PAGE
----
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Eurointelligence syndicated column: Ireland's debts to the eurosystem (By: John Whittaker, 7 April 2011)
Yet, for all Germany's fear of becoming locked into permanent support for the Irish and others, the irony is that it is already providing involuntary `bailouts' via the eurosystem that carry similar risks. In the Irish case, this is both larger than the EFSF bailout , €146bn as against €67bn,  and much cheaper, 1% interest as against 5.8%. Pushing the Irish and Greeks into official EFSF-style bailouts thus worsens their finances and makes default more likely.


In the event of Irish - or Greek - sovereign default, it is not clear whether losses would fall on national central banks or on the ECB. But this is of little relevance as the national central banks are the ECB's shareholders and the Bundesbank is both the largest shareholder and the largest eurosystem lender. Losses of the Bundesbank would be for the account of the German treasury.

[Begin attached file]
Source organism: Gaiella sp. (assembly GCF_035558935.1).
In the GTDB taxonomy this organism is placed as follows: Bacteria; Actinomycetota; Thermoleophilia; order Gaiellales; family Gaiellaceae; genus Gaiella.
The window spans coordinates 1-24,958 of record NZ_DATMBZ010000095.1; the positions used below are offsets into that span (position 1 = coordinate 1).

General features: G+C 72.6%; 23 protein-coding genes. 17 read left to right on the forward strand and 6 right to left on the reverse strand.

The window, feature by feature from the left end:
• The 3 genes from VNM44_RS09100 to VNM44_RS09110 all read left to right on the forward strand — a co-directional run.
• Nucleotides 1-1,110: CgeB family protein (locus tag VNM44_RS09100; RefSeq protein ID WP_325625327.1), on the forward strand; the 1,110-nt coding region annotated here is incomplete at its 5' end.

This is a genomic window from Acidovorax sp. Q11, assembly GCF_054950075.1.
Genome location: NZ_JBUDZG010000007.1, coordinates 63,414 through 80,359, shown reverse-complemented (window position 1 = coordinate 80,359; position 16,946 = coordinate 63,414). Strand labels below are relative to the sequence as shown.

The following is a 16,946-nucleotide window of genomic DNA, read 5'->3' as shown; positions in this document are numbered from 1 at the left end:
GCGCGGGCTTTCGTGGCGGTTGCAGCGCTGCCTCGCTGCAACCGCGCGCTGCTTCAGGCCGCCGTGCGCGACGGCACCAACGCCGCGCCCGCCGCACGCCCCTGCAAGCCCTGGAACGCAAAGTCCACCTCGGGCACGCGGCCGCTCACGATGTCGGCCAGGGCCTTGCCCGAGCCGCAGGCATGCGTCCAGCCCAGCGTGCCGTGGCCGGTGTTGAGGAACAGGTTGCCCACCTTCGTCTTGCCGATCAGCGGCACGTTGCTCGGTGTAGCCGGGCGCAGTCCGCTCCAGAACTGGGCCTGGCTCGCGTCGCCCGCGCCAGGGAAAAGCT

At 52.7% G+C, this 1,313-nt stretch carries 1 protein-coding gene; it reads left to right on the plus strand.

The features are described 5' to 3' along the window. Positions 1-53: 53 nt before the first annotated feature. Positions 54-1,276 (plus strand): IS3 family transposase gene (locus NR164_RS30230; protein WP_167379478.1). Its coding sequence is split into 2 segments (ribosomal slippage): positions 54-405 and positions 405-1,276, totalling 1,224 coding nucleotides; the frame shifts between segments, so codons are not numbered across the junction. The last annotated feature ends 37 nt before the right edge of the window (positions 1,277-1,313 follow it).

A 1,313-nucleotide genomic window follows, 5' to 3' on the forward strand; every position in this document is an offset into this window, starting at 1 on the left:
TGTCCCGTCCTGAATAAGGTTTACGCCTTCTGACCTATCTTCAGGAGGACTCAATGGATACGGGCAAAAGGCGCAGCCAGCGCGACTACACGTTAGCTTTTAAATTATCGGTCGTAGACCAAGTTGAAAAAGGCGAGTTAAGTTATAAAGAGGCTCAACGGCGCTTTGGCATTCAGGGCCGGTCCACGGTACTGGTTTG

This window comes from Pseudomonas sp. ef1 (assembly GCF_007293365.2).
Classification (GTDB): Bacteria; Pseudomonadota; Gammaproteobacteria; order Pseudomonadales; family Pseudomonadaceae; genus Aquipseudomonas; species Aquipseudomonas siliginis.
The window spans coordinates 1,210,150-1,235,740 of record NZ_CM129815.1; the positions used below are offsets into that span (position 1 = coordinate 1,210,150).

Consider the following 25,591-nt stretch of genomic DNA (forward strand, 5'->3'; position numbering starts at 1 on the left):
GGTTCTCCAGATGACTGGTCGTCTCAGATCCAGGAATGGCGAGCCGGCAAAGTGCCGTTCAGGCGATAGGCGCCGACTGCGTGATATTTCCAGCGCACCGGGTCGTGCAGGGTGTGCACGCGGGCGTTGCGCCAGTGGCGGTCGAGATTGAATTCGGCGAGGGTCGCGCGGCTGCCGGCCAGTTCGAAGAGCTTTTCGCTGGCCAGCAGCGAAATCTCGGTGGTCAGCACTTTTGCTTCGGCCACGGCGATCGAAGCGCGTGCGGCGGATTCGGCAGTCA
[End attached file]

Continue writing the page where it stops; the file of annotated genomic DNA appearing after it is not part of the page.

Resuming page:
As the ECB raises its official interest rates, this will have much the same effect as EFSF bailouts. It will bring closer the moment at which the debts of Ireland, Greece and Portugal have to be `restructured', regardless of any efforts to push these countries into greater austerity.

Economics is politics by other means
by Migeru (migeru at eurotrib dot com) on Thu Apr 28th, 2011 at 07:27:19 AM EST
Increasingly, people I'm talking to here don't give a crap about the EFSF interest rate, because it'll never be paid: debts that can't be paid won't be paid.
by Colman (colman at eurotrib.com) on Thu Apr 28th, 2011 at 07:36:37 AM EST
[ Parent ]


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